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Intro The Rules The Family The House Filming the Family Joyce Reflects
  Joyce Reflects

How does Joyce Bowler look back upon her family's experience? With her usual assertiveness, humor, and candor.

QAppearing in THE 1900 HOUSE has made you the focus of a lot of media attention. What kind of effect has that had on you and the family?

Hear Joyce
JB It's so bizarre that people halfway across the world are looking at my face and hearing me speak; that's very strange. And, of course, when the program went out [in England], we were in the Sunday papers, and a friend said, "Oh God, I opened the paper and there you were; I can't escape you!" It's just an amusing thing and it hasn't had that much impact, because we've been quite low key, really. I think there was a danger that I could have turned my whole family into some kind of novelty item, and I don't wish to do that. I mean, that wasn't what it was about for me.

QDo you feel the series depicted your true experience?

JB Yes, as a snapshot, because there was so much more. There were some bits they left out that I would have loved them to put in, much more of the children, especially -- then, in the future I could watch them on the television: my babies. I tell you, this is a hard question for me, because I never wanted to make a television program, I wanted to time travel. I was very nervous about what it would be like when it went out. The people that made the television program gave their version of it. We have our own three months, which we hold in our heads, our own memories. It was very special.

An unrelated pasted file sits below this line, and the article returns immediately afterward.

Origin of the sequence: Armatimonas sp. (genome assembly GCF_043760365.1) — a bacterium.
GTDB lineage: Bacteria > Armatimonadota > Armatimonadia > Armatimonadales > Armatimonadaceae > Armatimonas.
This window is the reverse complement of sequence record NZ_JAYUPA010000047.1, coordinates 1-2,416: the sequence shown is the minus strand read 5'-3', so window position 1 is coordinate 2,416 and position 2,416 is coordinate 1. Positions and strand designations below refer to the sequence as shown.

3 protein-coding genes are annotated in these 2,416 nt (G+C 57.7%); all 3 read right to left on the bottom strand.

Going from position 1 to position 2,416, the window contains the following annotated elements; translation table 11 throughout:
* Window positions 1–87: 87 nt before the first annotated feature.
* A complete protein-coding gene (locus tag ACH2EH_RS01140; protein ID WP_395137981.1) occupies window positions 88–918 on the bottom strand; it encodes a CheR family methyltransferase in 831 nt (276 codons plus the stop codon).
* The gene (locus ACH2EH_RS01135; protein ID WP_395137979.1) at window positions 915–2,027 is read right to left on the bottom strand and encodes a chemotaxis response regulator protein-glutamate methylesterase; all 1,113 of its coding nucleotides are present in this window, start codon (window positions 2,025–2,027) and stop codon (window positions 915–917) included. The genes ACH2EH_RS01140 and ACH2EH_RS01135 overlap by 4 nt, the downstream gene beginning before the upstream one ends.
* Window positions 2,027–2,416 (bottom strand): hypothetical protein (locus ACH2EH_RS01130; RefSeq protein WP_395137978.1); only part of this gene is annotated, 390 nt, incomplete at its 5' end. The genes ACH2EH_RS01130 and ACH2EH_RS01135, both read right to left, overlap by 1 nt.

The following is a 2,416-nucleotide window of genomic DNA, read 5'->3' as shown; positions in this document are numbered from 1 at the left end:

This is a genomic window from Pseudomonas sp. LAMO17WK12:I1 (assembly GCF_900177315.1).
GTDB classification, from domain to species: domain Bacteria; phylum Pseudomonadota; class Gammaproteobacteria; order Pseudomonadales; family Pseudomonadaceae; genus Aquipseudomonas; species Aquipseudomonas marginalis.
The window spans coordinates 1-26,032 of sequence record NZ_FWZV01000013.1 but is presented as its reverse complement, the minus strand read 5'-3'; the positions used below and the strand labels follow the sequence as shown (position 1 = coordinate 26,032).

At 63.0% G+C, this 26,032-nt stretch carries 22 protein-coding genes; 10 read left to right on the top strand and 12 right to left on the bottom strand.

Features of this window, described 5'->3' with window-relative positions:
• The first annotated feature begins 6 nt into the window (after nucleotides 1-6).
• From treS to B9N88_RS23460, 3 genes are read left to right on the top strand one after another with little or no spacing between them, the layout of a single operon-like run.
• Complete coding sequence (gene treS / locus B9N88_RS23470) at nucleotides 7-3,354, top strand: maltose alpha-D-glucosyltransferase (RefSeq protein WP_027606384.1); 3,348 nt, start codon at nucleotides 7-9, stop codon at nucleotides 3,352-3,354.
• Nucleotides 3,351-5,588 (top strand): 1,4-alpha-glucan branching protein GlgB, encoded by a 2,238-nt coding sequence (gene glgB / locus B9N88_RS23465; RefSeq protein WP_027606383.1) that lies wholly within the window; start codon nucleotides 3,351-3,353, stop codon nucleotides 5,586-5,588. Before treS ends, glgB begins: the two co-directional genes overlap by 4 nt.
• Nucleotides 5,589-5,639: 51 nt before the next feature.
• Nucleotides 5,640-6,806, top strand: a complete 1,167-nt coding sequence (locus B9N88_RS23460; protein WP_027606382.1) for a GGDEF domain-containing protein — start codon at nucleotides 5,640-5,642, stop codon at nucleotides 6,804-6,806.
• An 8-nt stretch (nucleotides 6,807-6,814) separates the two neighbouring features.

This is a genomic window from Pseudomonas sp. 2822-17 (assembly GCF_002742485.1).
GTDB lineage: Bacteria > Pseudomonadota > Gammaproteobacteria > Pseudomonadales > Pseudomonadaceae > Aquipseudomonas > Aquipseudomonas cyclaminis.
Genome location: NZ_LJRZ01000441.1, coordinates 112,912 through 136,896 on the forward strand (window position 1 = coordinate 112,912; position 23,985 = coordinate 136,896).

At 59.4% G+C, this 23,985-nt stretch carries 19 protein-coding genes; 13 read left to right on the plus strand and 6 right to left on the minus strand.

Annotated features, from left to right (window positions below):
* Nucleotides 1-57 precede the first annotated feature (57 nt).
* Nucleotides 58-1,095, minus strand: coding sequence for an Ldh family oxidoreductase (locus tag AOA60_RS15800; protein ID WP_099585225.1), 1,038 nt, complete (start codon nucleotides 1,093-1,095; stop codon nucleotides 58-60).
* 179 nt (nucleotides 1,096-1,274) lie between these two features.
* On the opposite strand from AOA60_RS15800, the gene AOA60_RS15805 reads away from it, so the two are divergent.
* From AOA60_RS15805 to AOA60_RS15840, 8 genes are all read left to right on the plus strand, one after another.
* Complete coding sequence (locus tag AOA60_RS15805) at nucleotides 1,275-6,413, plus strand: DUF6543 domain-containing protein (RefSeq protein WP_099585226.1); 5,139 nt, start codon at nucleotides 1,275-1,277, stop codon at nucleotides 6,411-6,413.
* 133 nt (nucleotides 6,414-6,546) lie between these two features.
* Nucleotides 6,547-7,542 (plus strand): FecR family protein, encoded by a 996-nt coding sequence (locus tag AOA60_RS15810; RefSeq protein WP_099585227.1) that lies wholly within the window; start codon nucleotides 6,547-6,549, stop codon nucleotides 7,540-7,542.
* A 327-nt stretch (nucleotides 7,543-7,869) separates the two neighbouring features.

QDo you miss THE 1900 HOUSE?

JB Oh, yes. I thought maybe I wouldn't, that I'd be sick of it and want it to go away. But we were so fond of the house and it was such an amazing experience that time doesn't affect it. I miss it; I know we all do.

QDo you know what's happened to the house?

JB I understand it's been sold. I don't know who's bought it and I don't know what they intend to do with it.

QHow did living in THE 1900 HOUSE effect your family's relationship?

JB It was a lot harder than I think we expected it to be. I thought it was going to be like a holiday. For myself, I think I discovered what kind of people my children are a lot earlier than I would have done through the normal growing-up stages, because there were situations where I couldn't cope, and the normal family makeup was turned on its head, really. It was very topsy-turvy. On many occasions, Hilary and Ruth, my twin daughters, were able to be much more mature and to kind of calm everybody down. It was a very intense experience that's difficult to explain to people. We almost lost those traditional roles, you know: Mum and Dad are in charge, and if anything goes wrong, they'll sort it out. In actual fact, the children were more levelheaded. But I think it's brought us closer. We're more democratic, yeah.

QWhat about your relationship with [your husband,] Paul?

JB You know, while we were in the thick of it, on occasion I couldn't stand him, because he coped so well. And I thought, "Why is this man coping so much better than I am; me, the one that wants to do this?' And after a couple of weeks he said, "Well, I'm a trained Royal Marine, I'm trained to cope in whatever situation, in the jungle, in the wastelands of Norway, whatever." To him, it was just like being on an exercise.

QAnd what about romance in THE 1900 HOUSE?